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Re: There must be a pony in here somewhere.

Post by Warren » 11 Jan 2018, 18:29

JasonL wrote:
11 Jan 2018, 17:03
We went from $48 bi weekly to $52 bi weekly for individual HDHP + HSA plan.

EDIT $48 to $52 not $42 to $52.
I went from $300/mo to $340/mo for individual HDHP.
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Jennifer
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Re: There must be a pony in here somewhere.

Post by Jennifer » 29 Jan 2018, 20:36

Here's a new sleazy trick insurance companies are pulling: refusing to pay for ER visits after-the fact if the company decides they were not "true" emergencies. Basically, patients are expected to correctly diagnose themselves

https://www.vox.com/policy-and-politics ... ppropriate
Brittany Cloyd was doubled over in pain when she arrived at Frankfort Regional Medical Center’s emergency room on July 21, 2017.

“They got me a wheelchair and wheeled me back to a room immediately,” said Cloyd, 27, who lives in Kentucky.

Cloyd came in after a night of worsening fever and a increasing pain on the right side of her stomach. She called her mother, a former nurse, who thought it sounded like appendicitis and told Cloyd to go to the hospital immediately.

The doctors in the emergency room did multiple tests including a CT scan and ultrasound. They determined that Cloyd had ovarian cysts, not appendicitis. They gave her pain medications that helped her feel better, and an order to follow up with a gynecologist.

A few weeks later, Cloyd received something else: a $12,596 hospital bill her insurance denied — leaving her on the hook for all of it. ... Cloyd has her health insurance coverage through her husband’s job. His company uses Anthem, one of the country’s largest health insurance plans. In recent years, Anthem has begun denying coverage for emergency room visits that it deems “inappropriate” because they aren’t, in the insurance plan’s view, true emergencies.

The problem: These denials are made after patients visit the ER, sometimes based on the diagnosis after seeing a doctor, not on the symptoms that sent them, like in Cloyd’s case. The policy has so far rolled out in four states: Georgia, Indiana, Missouri, and Kentucky....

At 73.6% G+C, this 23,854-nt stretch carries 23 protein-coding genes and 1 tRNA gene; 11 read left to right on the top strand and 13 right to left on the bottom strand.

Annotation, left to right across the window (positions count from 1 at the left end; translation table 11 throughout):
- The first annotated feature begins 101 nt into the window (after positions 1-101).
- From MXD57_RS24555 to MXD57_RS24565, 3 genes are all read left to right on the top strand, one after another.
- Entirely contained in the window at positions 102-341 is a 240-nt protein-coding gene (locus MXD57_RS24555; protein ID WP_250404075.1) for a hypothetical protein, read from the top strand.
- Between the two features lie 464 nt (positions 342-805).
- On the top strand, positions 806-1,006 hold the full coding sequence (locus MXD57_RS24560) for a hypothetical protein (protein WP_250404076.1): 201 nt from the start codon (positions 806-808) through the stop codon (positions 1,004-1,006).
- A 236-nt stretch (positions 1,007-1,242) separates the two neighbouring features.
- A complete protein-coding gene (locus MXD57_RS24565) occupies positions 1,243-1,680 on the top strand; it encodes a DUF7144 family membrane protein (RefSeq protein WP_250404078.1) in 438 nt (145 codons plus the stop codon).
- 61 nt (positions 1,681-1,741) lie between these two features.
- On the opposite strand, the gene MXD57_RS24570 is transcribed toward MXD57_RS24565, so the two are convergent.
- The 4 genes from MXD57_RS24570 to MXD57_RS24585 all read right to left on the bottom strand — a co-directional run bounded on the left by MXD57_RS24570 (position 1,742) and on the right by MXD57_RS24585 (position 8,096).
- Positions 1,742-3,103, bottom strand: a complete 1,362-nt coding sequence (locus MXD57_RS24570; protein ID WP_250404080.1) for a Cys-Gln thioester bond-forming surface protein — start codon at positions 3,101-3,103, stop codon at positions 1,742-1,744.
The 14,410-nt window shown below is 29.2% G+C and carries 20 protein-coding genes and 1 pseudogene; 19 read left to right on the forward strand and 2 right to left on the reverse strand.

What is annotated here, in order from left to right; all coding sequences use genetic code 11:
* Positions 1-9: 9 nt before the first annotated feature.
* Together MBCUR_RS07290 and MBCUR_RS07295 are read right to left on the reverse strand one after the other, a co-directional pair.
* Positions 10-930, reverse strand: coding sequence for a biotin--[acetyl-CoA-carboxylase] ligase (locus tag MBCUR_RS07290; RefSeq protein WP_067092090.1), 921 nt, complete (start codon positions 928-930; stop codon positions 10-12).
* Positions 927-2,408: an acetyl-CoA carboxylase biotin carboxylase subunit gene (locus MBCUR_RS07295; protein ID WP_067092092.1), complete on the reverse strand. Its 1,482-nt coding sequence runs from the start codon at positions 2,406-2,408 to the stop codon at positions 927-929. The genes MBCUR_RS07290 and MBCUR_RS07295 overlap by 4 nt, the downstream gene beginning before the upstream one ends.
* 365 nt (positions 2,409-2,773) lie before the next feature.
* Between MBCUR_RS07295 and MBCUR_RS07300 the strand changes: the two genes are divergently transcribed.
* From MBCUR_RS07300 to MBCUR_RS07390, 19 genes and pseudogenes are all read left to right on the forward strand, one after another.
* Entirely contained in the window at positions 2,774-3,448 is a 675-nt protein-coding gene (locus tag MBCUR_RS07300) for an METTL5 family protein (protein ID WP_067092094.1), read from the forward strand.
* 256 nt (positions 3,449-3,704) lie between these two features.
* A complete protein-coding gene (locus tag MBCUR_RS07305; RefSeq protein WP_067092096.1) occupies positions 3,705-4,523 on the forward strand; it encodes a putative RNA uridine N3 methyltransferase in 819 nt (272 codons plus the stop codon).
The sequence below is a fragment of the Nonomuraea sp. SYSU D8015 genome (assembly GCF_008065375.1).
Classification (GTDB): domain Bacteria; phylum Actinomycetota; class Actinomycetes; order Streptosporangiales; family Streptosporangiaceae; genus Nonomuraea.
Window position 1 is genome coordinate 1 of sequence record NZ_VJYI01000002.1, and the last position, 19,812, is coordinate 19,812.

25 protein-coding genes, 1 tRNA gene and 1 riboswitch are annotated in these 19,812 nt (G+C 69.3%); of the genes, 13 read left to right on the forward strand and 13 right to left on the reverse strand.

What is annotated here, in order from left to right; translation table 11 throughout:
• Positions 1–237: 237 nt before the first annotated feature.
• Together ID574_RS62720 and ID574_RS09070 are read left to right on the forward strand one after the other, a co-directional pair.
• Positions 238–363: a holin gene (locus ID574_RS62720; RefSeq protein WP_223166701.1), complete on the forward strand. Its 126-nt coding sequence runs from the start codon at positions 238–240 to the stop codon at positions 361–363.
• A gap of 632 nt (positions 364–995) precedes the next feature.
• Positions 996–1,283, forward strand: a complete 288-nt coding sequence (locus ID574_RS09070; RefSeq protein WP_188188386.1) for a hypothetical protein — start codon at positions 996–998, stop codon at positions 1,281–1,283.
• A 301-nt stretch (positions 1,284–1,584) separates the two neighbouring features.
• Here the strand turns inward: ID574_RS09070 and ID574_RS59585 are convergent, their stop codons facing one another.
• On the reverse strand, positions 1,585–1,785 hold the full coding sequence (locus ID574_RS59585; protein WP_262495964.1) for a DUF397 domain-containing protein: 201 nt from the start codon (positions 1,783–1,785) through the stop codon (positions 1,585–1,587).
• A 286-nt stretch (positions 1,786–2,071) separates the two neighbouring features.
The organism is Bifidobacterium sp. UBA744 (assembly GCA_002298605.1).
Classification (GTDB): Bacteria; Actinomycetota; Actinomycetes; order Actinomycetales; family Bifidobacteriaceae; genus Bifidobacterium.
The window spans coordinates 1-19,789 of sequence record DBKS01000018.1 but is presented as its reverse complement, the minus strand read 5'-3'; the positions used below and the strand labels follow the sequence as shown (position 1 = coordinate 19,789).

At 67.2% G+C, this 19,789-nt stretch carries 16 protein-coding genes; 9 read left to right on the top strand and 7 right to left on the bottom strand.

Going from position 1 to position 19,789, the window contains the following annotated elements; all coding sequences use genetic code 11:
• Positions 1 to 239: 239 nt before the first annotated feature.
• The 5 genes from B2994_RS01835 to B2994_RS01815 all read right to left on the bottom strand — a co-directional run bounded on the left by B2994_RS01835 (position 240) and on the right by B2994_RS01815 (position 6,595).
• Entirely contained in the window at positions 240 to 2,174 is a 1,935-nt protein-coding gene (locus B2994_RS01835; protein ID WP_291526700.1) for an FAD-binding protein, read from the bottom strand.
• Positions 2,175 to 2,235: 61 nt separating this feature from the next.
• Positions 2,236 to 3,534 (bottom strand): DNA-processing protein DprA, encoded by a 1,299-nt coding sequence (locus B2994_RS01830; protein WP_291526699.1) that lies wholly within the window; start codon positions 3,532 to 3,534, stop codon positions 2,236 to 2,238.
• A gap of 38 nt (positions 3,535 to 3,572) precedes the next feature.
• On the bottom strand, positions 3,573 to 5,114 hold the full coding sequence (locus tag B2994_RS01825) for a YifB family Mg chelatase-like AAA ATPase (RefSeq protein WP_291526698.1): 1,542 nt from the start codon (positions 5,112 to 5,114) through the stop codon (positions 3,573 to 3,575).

Great, just great. What Georgia resident has two thumbs and Anthem insurance?
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Jennifer
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Re: There must be a pony in here somewhere.

Post by Jennifer » 29 Jan 2018, 20:47

If I were a conspiracy theorist, I'd think whichever Anthem person invented this policy was actually a secret agent working to bring about single-payer in this country. Possibly working in collusion with Matt Welch's doctor. It's like they're going out of their way to demonstrate "See, America? You can do all the responsible things, have insurance, check prices in advance ... and NOTHING YOU DO MATTERS. Bwa ha ha ha."
"Myself, despite what they say about libertarians, I think we're actually allowed to pursue options beyond futility or sucking the dicks of the powerful." -- Eric the .5b

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nicole
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Re: There must be a pony in here somewhere.

Post by nicole » 30 Jan 2018, 09:23

So glad more people than ever are forced to buy their products.
"Fucking qualia." -Hugh Akston

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JasonL
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Re: There must be a pony in here somewhere.

Post by JasonL » 30 Jan 2018, 09:28

I have no real problems imposing a coverage differential on unnecessary ER visits. You don't want everyone going to the ER all the time and they totally do. Not paying at all is unreasonable, but like the article says, the states are doing a form of this already - imposing a medicare penalty on unnecessary ER visits.

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Mo
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Re: There must be a pony in here somewhere.

Post by Mo » 30 Jan 2018, 10:13

I agree that unnecessary visits should have a coverage differential, but there should be some semblance of what is considered unnecessary. Like good faith ER trips should be covered. Something like the ovarian cyst thing should be covered. Either that or insurance companies should have consequences if someone makes the wrong decision. All the money saved from coverage should handle legal settlements.
his voice is so soothing, but why do conspiracy nuts always sound like Batman and Robin solving one of Riddler's puzzles out loud? - fod

no one ever yells worldstar when a pet gets fucked up - dhex